N.P.T.H., or even their parent company, was a business. Astronauts cost money, and since their self-driving system, which would be nearly legal on the highways across the United States, was such a good system on roads, why not use it in space? And if the system could drive itself, why pay for an astronaut or scientist? They weren’t used to the isolation, have a higher education, and might cause ripples. Worse yet, they might look at the technology under the hood and steal it for a competitor. Why bring on those people when there are cheaper alternatives?
Will was not sure when or how someone started to look at truck drivers to become these “space truckers”. Maybe it was when one of the high-priced execs was stuck in traffic one day, sitting behind an eighteen-wheeler, and started thinking about that driver sitting behind that wheel all day. Maybe he looked into it and found that these people drove fourteen-hour days, stayed out on the road for months at a time, and were locked up in their own self-imposed isolation away from wives and kids.
They realized they wouldn’t need scientists. They just needed gear jammers, someone to sit in the seat and be a passenger as this behemoth drove itself.
It was an interesting system. He would haul the loads to the station on Mars, drop off his load, hook up to the empty containers, and bring them back to Earth. In a way, it wasn’t any different than his trucking job had been. He would be out for the eight months it would take for a round trip, then he’d get four months off before he would go back out.
This last time, however, he had only been home a month. In that time, he had nearly gotten himself locked up, fought his ex many times, and had a couple of bar fights and an all-night drinking binge. The whole mess had him on such a downward spiral, he felt as if he needed to go back out again. Being home wasn’t doing him any good if he couldn’t see his little girl. Burn and turn, make some extra money, and when he got back the next time, they would be able to do something really nice with his four months.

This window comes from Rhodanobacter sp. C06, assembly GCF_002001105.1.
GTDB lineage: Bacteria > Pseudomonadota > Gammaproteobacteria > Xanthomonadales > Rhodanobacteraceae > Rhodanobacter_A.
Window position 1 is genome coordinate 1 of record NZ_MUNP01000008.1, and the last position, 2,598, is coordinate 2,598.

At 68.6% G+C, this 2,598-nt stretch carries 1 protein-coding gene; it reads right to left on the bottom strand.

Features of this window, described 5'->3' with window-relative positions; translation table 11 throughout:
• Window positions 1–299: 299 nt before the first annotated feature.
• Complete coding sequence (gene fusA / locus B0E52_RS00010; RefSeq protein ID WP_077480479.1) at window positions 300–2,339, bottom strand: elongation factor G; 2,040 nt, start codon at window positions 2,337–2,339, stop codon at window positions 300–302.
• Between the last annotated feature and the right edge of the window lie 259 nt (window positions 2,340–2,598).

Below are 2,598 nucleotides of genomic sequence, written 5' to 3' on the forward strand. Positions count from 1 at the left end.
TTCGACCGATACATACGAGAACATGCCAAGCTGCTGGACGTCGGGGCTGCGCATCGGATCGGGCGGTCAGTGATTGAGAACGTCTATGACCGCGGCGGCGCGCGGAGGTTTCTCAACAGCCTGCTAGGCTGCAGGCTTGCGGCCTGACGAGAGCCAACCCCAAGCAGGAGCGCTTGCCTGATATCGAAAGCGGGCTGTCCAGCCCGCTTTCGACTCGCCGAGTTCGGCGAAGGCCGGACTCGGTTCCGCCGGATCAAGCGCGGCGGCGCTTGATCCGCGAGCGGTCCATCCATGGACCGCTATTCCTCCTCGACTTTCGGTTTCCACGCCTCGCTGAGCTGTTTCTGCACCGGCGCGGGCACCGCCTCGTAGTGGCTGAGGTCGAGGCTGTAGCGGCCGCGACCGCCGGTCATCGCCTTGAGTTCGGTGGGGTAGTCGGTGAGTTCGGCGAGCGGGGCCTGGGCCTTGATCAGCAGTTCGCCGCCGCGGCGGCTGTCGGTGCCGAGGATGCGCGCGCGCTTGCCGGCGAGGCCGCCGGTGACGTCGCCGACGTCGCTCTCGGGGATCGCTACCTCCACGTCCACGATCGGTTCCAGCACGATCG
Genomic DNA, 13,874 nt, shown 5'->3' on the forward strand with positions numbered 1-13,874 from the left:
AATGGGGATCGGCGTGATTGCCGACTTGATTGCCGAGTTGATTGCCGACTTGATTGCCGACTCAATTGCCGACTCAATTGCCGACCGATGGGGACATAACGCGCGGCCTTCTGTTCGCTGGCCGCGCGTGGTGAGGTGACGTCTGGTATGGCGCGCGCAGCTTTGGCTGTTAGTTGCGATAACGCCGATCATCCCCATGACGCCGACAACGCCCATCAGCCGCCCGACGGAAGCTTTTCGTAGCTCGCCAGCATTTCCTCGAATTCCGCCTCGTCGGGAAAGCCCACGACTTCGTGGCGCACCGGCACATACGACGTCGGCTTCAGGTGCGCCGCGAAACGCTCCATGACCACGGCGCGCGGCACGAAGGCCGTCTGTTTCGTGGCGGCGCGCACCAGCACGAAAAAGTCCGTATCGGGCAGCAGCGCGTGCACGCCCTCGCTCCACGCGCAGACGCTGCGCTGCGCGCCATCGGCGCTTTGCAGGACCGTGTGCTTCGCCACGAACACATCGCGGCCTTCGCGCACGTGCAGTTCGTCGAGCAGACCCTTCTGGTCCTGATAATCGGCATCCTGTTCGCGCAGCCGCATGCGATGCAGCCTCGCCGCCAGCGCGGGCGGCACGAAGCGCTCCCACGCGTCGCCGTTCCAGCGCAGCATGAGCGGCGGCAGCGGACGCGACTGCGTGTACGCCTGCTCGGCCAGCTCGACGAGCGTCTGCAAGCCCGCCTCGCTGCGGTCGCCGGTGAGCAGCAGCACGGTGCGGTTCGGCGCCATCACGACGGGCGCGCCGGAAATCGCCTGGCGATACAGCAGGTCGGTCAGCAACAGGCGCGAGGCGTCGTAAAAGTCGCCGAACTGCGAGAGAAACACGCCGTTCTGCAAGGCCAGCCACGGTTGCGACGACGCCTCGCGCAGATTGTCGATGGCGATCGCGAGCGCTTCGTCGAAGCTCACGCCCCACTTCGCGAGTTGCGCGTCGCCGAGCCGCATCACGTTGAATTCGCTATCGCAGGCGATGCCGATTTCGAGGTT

But he could have stayed. He could have been home longer.
A light flashed on his console. He had another incoming message, but unlike the message from his little girl, this one had the standard tag on it. It was from his dispatcher, Audrey. She was a nice girl, but she needed to learn it wasn’t necessary to check in with him every day.
He touched the screen, sniffling in the last of the tears as he did. They kind of clung in the back of his throat, not having the force to really pour out of him like they should. In a second, a young woman, blond hair cut short in a bob that he was surprised to find out was coming back in style, appeared on the screen.
“Hey, Will. Just checking in. You’re halfway there. Yeah!” He watched as she did a little happy dance in her seat, and he couldn’t stop the side his mouth from curving into a small smile. It was funny how these young pups seemed to be the ones behind the screens now. The computer world was for the young. He would always be the gear jammer, just going where this younger generation sent him. Although it made him happy to think that his daughter would soon be one of these young people running things. “Everything is right on track. You don’t need to send me a reply or anything, unless you need to talk. I’m always here. You know that. You guys out there… You are all amazing, and I’m just amazed at how you keep those rigs running so safely. We’ve been two hundred and ten days without an accident. Safety is all over how astonishing that is. We have now set a record, and so now everyone’s worried about when the shoe will drop and something will happen. Don’t let it be you. I’d hate for it to be one of my drivers to break the record. You be safe out there.”
The communication cut off as she gave a little wave, then stopped the recording. He continued to look at the blank screen for a moment before his little smile wavered and the silence of the room around him closed in.
He knew she would be sending that message out to the others, as well. She had about eighteen people she coordinated. Each one was a few days behind the one in front of them, all on their own trajectory to meet Mars orbiting around the sun, and running in a continuous loop. With how Mars had an elliptical orbit, it was somewhat funny how one of them would leave after another driver, but be able to get home first just by how their launch window was.
Well, it was time for him to start his day. He’d been sitting there long enough listening to messages. It was time to get something done.
He spent the next five minutes checking, seeing all the systems were running fine. There were no anomalies. He was on course. Everything was the same as usual. All the automated systems were running as they should. Everything was normal.
The propulsion system was converting ice to fuel, just like it should. The flow was optimal. There was nothing he needed to do but sit there.
Damn, this is going to be another long day.